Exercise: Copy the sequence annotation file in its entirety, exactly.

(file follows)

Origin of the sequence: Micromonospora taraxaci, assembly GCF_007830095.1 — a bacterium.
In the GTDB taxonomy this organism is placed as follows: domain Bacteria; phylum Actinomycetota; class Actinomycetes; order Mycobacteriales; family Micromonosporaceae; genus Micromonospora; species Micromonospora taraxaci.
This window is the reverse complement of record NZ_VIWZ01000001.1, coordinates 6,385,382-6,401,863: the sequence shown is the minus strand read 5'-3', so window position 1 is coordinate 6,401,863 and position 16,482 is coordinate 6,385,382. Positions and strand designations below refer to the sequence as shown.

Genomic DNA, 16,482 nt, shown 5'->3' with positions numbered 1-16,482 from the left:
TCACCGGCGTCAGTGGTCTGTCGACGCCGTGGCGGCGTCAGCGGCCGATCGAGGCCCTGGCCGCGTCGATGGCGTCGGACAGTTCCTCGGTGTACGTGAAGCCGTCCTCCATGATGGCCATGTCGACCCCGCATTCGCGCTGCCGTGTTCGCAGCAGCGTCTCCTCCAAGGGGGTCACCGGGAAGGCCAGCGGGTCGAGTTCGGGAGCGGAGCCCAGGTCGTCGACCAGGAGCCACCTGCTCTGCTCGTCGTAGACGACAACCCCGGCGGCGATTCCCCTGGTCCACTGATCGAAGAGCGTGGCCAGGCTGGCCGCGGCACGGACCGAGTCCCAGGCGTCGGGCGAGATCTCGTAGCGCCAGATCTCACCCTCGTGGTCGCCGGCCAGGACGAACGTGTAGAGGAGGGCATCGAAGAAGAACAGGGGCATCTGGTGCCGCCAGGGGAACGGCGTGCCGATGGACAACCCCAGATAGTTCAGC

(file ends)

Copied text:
Origin of the sequence: Micromonospora taraxaci, assembly GCF_007830095.1 — a bacterium.
In the GTDB taxonomy this organism is placed as follows: domain Bacteria; phylum Actinomycetota; class Actinomycetes; order Mycobacteriales; family Micromonosporaceae; genus Micromonospora; species Micromonospora taraxaci.
This window is the reverse complement of record NZ_VIWZ01000001.1, coordinates 6,385,382-6,401,863: the sequence shown is the minus strand read 5'-3', so window position 1 is coordinate 6,401,863 and position 16,482 is coordinate 6,385,382. Positions and strand designations below refer to the sequence as shown.

Genomic DNA, 16,482 nt, shown 5'->3' with positions numbered 1-16,482 from the left:
TCACCGGCGTCAGTGGTCTGTCGACGCCGTGGCGGCGTCAGCGGCCGATCGAGGCCCTGGCCGCGTCGATGGCGTCGGACAGTTCCTCGGTGTACGTGAAGCCGTCCTCCATGATGGCCATGTCGACCCCGCATTCGCGCTGCCGTGTTCGCAGCAGCGTCTCCTCCAAGGGGGTCACCGGGAAGGCCAGCGGGTCGAGTTCGGGAGCGGAGCCCAGGTCGTCGACCAGGAGCCACCTGCTCTGCTCGTCGTAGACGACAACCCCGGCGGCGATTCCCCTGGTCCACTGATCGAAGAGCGTGGCCAGGCTGGCCGCGGCACGGACCGAGTCCCAGGCGTCGGGCGAGATCTCGTAGCGCCAGATCTCACCCTCGTGGTCGCCGGCCAGGACGAACGTGTAGAGGAGGGCATCGAAGAAGAACAGGGGCATCTGGTGCCGCCAGGGGAACGGCGTGCCGATGGACAACCCCAGATAGTTCAGC